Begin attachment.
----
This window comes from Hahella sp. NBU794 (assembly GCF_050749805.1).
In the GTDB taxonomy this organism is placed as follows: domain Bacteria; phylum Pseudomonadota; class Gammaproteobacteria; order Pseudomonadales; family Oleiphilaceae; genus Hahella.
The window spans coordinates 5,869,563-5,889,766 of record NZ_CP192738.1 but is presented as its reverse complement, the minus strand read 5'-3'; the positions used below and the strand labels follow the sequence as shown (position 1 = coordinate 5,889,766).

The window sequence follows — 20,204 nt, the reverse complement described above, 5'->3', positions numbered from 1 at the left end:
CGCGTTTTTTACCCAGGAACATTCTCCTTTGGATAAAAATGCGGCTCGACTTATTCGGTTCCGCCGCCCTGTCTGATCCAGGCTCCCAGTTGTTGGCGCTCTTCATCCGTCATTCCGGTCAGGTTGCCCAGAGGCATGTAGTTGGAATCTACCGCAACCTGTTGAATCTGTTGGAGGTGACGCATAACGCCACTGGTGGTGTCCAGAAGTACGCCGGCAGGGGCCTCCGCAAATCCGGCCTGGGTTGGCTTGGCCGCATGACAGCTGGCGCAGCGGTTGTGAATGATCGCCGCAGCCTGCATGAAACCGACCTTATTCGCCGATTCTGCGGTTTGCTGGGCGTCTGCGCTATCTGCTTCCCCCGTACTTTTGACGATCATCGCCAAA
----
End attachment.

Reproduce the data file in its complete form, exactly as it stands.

This window comes from Hahella sp. NBU794 (assembly GCF_050749805.1).
In the GTDB taxonomy this organism is placed as follows: domain Bacteria; phylum Pseudomonadota; class Gammaproteobacteria; order Pseudomonadales; family Oleiphilaceae; genus Hahella.
The window spans coordinates 5,869,563-5,889,766 of record NZ_CP192738.1 but is presented as its reverse complement, the minus strand read 5'-3'; the positions used below and the strand labels follow the sequence as shown (position 1 = coordinate 5,889,766).

The window sequence follows — 20,204 nt, the reverse complement described above, 5'->3', positions numbered from 1 at the left end:
CGCGTTTTTTACCCAGGAACATTCTCCTTTGGATAAAAATGCGGCTCGACTTATTCGGTTCCGCCGCCCTGTCTGATCCAGGCTCCCAGTTGTTGGCGCTCTTCATCCGTCATTCCGGTCAGGTTGCCCAGAGGCATGTAGTTGGAATCTACCGCAACCTGTTGAATCTGTTGGAGGTGACGCATAACGCCACTGGTGGTGTCCAGAAGTACGCCGGCAGGGGCCTCCGCAAATCCGGCCTGGGTTGGCTTGGCCGCATGACAGCTGGCGCAGCGGTTGTGAATGATCGCCGCAGCCTGCATGAAACCGACCTTATTCGCCGATTCTGCGGTTTGCTGGGCGTCTGCGCTATCTGCTTCCCCCGTACTTTTGACGATCATCGCCAAA